The importance of Prim Point Lighthouse increased after the steamship Empress, which was built in 1865, began making regular runs between Saint John, New Brunswick and Digby. This route saw even more passengers after 1869, when train service was established between Annapolis and Halifax. To better serve the steamships, a power steam fog whistle was placed in operation at Prim Point on December 29, 1871, sounding an eight-second blast each minute during the frequent fogs that mariners face on the Bay of Fundy. Messrs. George Fleming & Sons provided the steam whistle machinery for $1,900, and Timothy Daly built the whistle building on the point for $1,750.

Richard Bragg, who immigrated from England with his family, was appointed the first keeper of the 1817 lighthouse. He served until his death in 1839, after which his son Frederick took charge of the lighthouse and served until his retirement in 1871. The Annual Report of the Department of Marine and Fisheries records the fate of the lighthouse in 1873, just two years after the end of the fifty-four years of service by the Bragg family.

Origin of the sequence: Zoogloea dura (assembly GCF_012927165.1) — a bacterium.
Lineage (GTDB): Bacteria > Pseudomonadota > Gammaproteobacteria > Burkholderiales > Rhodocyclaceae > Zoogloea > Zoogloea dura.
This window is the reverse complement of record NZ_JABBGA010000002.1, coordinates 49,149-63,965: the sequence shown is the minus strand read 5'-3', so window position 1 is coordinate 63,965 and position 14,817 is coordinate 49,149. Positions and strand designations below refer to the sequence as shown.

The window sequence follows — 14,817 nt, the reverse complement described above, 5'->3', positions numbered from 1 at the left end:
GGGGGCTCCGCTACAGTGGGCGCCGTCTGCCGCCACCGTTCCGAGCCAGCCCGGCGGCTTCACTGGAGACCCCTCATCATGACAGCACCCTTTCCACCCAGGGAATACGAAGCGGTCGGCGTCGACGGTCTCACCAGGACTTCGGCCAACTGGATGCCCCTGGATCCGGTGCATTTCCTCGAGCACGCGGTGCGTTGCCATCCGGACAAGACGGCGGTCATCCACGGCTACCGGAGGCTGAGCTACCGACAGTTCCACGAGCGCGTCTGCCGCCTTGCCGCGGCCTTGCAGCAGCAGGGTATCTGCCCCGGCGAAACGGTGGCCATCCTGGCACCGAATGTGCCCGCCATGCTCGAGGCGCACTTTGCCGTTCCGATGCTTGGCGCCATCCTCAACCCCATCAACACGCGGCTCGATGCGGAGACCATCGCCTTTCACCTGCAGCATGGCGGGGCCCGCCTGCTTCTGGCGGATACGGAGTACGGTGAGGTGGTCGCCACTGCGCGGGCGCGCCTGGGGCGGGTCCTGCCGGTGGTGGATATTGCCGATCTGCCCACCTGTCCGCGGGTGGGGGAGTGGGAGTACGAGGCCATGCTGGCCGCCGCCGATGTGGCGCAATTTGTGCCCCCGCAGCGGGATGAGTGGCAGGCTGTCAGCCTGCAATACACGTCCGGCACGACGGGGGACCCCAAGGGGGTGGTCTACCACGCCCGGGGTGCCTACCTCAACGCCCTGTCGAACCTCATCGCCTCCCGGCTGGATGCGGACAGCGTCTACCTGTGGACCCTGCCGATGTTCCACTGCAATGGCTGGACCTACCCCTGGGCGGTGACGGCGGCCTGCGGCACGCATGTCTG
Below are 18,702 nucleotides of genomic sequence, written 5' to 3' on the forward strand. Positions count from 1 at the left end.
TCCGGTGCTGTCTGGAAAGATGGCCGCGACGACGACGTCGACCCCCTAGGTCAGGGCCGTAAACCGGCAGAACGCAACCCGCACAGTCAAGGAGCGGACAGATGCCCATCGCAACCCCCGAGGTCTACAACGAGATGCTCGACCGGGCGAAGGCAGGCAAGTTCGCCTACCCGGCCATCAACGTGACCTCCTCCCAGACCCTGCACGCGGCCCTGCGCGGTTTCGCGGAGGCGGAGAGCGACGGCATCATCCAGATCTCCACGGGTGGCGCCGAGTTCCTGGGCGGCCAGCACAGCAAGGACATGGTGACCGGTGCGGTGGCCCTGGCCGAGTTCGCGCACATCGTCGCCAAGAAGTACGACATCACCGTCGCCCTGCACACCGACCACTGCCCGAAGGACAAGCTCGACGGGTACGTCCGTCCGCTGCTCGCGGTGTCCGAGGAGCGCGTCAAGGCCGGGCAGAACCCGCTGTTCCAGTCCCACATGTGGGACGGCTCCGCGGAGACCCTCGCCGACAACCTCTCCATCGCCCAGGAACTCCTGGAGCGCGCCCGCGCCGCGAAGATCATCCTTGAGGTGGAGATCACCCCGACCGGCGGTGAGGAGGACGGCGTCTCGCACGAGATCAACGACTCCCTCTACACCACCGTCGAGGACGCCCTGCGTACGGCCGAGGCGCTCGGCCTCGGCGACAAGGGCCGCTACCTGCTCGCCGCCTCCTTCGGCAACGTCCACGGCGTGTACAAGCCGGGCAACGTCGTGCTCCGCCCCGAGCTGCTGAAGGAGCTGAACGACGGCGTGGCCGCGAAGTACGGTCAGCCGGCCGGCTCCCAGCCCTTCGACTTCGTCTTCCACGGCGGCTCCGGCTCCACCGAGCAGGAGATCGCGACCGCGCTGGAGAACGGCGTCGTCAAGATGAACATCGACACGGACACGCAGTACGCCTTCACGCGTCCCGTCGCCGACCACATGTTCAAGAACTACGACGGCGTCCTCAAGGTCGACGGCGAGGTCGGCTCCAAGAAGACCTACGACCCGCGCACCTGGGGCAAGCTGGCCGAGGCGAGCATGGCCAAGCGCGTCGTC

On the night of the 16th of March, the lighthouse at Point Prim, at the entrance to Digby Gut, was entirely destroyed by fire, which was supposed to have originated in the lantern, which was very small and confined. In spite of the efforts of the keeper, the lighthouse and all its contents were burned to the ground. A temporary light has since then been exhibited from a small lantern placed on the top of the engine house, distant only a few yards from the old site. But little real damage was caused by this fire, as the building destroyed was old, and every year becoming more and more unfit for the purposes of a Lighthouse.